In this rough economy, it's now apparent to just about everyone that marketers are cutting back and looking to get the most bang for their buck.
Many expected this would be a boon to search engines since paid search advertising is easy to measure, quantify and analyze for ROI.
But according to the Wall Street Journal, search marketers are looking beyond major search engines like Google when it comes to search ads.
With websites like YouTube, MySpace and Facebook generating a significant volume of searches of their own (more searches are now done on YouTube than on Yahoo), the Wall Street Journal reports that search marketers are experimenting with new strategies to push 'search ads' to these types of websites.
It cites Pizza Hut, Universal Pictures and Monster.com as examples of companies who are taking this approach but I'm skeptical and question whether the Wall Street Journal isn't exaggerating just a bit.
While there's no question that websites like YouTube, MySpace and Facebook should be given consideration as advertising platforms, especially now that they all offer self-serve systems that enable marketers to purchase ads directly, there is still a lot of uncertainty about the effectiveness of advertising on these types of websites.
The great thing about search advertising on a search engine like Google, for instance, is that intent is present. If a person is searching for 'discount computer parts', there's a pretty good chance that he or she is looking to make a purchase or is at least starting to consider one. It's this sort of intent that makes search marketing such an effective advertising medium.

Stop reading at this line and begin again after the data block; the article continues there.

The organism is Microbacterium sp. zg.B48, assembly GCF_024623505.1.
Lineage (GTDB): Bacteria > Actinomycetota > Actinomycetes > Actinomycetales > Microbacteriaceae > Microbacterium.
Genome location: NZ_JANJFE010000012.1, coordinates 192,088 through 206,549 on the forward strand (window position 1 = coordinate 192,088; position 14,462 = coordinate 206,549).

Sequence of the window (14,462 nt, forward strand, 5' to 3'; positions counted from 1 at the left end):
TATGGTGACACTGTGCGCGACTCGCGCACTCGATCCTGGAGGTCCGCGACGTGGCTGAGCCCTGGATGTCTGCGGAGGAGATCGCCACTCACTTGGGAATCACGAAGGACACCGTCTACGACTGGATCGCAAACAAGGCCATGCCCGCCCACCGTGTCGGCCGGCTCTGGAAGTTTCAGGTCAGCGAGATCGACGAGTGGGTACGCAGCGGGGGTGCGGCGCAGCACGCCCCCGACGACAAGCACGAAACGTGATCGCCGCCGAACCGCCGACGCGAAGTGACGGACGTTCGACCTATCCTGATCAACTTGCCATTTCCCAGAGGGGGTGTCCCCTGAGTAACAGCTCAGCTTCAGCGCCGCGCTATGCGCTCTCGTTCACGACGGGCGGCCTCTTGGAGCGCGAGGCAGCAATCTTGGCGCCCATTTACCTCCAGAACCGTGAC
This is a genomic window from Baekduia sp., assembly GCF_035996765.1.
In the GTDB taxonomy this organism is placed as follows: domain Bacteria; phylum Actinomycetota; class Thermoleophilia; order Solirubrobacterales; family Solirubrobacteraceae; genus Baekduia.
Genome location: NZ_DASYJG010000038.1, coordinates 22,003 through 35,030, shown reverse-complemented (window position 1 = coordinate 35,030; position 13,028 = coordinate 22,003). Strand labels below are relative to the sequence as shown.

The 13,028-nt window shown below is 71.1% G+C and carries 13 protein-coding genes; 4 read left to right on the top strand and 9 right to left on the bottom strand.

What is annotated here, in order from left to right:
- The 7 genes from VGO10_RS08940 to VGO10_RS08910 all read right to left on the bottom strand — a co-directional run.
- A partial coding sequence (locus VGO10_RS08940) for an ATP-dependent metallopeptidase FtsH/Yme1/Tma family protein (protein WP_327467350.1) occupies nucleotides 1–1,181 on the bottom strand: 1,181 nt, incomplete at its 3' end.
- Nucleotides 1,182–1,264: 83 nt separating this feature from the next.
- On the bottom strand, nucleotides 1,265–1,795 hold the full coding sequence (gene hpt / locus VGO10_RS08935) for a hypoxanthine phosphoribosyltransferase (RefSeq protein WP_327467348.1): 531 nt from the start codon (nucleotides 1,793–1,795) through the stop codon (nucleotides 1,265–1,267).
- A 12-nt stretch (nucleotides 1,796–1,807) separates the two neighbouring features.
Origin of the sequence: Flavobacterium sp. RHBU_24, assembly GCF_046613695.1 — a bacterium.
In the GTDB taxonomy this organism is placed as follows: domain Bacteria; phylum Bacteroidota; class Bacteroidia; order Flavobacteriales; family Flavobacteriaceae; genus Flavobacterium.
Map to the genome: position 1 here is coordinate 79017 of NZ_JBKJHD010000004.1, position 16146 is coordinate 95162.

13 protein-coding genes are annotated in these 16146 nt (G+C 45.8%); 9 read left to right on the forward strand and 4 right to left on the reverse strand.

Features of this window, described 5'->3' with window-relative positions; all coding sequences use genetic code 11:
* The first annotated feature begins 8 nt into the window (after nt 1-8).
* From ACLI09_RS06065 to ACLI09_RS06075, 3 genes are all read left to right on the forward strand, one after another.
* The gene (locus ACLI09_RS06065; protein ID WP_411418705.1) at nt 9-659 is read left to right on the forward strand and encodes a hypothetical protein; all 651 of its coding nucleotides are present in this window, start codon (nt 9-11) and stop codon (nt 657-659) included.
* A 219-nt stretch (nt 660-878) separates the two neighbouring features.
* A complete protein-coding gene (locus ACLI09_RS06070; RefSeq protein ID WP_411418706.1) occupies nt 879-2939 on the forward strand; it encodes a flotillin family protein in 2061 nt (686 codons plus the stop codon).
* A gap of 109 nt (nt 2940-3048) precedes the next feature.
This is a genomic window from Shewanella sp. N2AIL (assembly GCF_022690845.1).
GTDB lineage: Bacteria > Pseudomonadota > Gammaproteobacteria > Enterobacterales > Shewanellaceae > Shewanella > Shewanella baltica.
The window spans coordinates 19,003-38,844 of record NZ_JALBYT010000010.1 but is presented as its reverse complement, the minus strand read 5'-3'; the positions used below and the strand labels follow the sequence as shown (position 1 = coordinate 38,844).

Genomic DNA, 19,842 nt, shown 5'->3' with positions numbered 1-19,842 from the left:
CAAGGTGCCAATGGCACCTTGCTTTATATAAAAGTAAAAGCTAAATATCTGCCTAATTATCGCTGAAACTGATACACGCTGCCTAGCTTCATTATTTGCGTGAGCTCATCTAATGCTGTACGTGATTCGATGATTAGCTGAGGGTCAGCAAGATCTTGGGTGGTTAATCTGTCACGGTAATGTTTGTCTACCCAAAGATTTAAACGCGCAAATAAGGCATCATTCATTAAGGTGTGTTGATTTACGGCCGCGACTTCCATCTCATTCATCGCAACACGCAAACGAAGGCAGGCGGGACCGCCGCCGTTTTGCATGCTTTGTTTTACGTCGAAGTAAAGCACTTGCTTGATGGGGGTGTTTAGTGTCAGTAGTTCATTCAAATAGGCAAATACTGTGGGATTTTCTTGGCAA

That intent is harder to find on websites like YouTube, MySpace and Facebook. On YouTube, for instance, most of the searches are logically related to videos that YouTube users are looking for. If you're promoting an online store for discount computer parts, this probably leaves you out in the cold. And on social networks like MySpace and Facebook, searches are often related to people (e.g. you're searching for an old friend). Again, there's likely to be far less commercial intent with these searches.
What was most curious to me about the Wall Street Journal's article is that MySpace has been syndicating Google ads for part of its search for more than two years and Facebook's ad system is not new either. So search marketers have been experimenting with these websites for some time and while there's still a lot of fine tuning going on, these websites are a known quantity to a certain extent. Google has in the past reported less-than-stellar results on MySpace and quite a few anecdotes about lackluster performance with Facebook ads have been posted as well.
None of this is to say that search marketers shouldn't consider experimenting with search ads beyond search engines. Like anything else, where money is spent should be based on an individual assessment, but I'm not so sure that the trend the Wall Street Journal describes is really a trend - yet.
Google issues its Q4 2008 earnings this week and given the reports that search advertising spend in the US fell 8% last quarter, we should have a much clearer picture of the state of the search advertising market by this Friday.